(Rottweil Dog, "Rottie")
© by C. Marien-de Luca for Bulldog Information 2003-2009. All rights reserved.
"Barron". Owner: Diane Donley
Photo: Denise Kappa
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An Owner's Guide to Raising Your Pet Protector
by Lori Berg, Michael ''Gypsy'' Stratten
The Rottweiler is a medium large, strong-minded and powerful dog breed originating from Germany.
The breed is of ancient origin, but its true history remain misty to this day. In Germany it was first called the Rottweiler Metzgerhund which translates literally as the 'butcher's dog from Rottweil', because it was used as a butcher's dog in the whole region around Rottweil. For more information about the Rottweiler's origin, see our page about the history of the Rottweiler breed.
The Rottweiler is a short-coated, black-and-tan dog. The body is compact and powerfull, with a broad deep chest and muscular neck, conveying boldness and courage. The coat color is predominantly black with clearly defined tan markings on the cheeks, muzzle, chest, legs, and eyebrows.
The eyes are dark brown and should indicate good humor. The ears are set high and wide and are proportionally small. The tail is usually docked.
The breed standard mentions self-confidence and fearlessness, together with "a self-assured aloofness that does not lend itself to immediate and indiscriminate friendships".
Temperament and Character
Adult male Rottweiler and female puppy
Photo: Brenda A. Smith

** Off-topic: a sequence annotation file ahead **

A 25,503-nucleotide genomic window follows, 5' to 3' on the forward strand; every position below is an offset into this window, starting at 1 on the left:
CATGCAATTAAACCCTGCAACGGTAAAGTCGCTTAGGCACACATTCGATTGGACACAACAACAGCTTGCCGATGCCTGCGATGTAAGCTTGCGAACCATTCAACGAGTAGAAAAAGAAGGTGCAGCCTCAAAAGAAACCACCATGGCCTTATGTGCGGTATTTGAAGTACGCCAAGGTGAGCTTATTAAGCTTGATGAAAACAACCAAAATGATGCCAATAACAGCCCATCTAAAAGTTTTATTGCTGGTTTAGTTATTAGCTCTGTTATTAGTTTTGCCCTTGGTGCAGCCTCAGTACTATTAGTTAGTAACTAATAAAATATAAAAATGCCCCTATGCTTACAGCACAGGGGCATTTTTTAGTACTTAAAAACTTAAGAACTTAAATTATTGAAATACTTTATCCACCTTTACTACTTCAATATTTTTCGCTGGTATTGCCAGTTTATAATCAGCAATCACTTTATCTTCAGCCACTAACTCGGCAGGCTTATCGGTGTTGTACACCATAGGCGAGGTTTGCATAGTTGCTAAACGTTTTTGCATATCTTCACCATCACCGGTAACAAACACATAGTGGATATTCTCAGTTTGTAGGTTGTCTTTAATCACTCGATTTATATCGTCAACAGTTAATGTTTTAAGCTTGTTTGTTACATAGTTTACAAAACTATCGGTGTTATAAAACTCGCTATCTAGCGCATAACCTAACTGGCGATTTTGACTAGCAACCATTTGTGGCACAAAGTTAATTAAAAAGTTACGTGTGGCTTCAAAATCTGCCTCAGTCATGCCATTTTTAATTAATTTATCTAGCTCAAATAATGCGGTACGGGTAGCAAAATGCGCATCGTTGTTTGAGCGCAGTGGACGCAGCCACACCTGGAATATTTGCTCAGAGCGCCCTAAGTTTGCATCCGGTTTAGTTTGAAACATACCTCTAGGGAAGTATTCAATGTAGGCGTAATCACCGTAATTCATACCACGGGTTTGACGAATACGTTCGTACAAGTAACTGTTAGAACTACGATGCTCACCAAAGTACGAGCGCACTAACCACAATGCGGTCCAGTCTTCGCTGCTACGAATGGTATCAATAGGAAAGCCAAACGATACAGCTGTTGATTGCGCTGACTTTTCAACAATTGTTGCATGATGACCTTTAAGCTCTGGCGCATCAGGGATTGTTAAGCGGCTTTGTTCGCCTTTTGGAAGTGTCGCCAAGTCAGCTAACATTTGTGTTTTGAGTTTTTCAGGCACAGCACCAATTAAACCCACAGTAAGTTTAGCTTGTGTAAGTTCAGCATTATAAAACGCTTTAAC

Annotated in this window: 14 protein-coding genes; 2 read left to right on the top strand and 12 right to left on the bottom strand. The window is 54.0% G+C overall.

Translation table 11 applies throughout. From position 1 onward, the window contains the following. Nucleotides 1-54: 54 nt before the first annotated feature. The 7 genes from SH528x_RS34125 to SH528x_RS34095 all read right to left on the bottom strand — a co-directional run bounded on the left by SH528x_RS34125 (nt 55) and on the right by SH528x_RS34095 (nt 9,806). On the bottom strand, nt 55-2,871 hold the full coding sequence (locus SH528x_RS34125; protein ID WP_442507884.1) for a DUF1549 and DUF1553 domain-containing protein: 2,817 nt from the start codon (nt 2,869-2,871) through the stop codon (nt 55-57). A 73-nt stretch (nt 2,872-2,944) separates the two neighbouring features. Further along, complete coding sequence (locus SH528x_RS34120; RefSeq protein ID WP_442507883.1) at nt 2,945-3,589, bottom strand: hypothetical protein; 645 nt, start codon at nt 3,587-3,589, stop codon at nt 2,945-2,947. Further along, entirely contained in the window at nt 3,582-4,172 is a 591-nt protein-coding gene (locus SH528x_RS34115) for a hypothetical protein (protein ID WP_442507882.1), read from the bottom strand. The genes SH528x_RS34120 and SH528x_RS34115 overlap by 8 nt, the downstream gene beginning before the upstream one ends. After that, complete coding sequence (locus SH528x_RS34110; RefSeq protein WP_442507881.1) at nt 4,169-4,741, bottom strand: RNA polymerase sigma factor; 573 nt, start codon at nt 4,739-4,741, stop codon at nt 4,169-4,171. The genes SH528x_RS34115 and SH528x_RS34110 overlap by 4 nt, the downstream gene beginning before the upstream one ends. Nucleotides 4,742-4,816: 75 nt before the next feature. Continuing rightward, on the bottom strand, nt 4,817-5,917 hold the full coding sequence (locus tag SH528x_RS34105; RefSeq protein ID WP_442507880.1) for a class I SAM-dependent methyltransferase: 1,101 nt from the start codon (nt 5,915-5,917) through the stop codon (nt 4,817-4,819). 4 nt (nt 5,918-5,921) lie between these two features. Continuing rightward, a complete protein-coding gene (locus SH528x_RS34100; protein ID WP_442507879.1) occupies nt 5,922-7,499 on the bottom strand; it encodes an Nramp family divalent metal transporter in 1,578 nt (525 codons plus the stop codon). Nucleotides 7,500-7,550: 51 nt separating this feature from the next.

Rottweilers are highly trainable and intelligent dogs. In their home country a 'trainability level' or breeding level forms an integral part of the dog's pedigree. Training and proper socialization are a must, but training must always be undertaken professionally to avoid overstimulation of the naturally protective instincts of the Rottweiler. For the same reason and more than with any other breed, prospective owners are encouraged to seek a reliable breeder to avoid getting a potentially ill-bred dog with antecedents of problem behavior in the breeding lines. Signs of anxiety, shyness, or hyperactivity are not characteristic of the breed and specimens displaying these traits should not be bred.
Rottweilers were once used as cattle drivers and what appears to be aggression or dominance in some dogs may possibly be herding behavior.
With a high-drive dog like a Rottweiler dominance and drive must be properly channeled to avoid that this turns into aggression (or what could be perceived as aggression), especially in dogs with unstable temperaments. For all these reasons this is not a dog for a novice owner, and even more experienced dog owners will preferably buy their Rottweiler puppy from an established breeder who takes great care in selecting his breeding lines.
The Professional's Book of Rottweilers
(Professional Book of Series) (Hardcover)
by Anna Katherine Nicholas
The Ultimate Rottweiler
Second Edition (Hardcover)
by Andrew H. Brace (Editor)
Everything About Purchase, Care, Nutrition, Breeding, Behavior, and Training
(Complete Pet Owner's Manual)
by Kerry V. Kern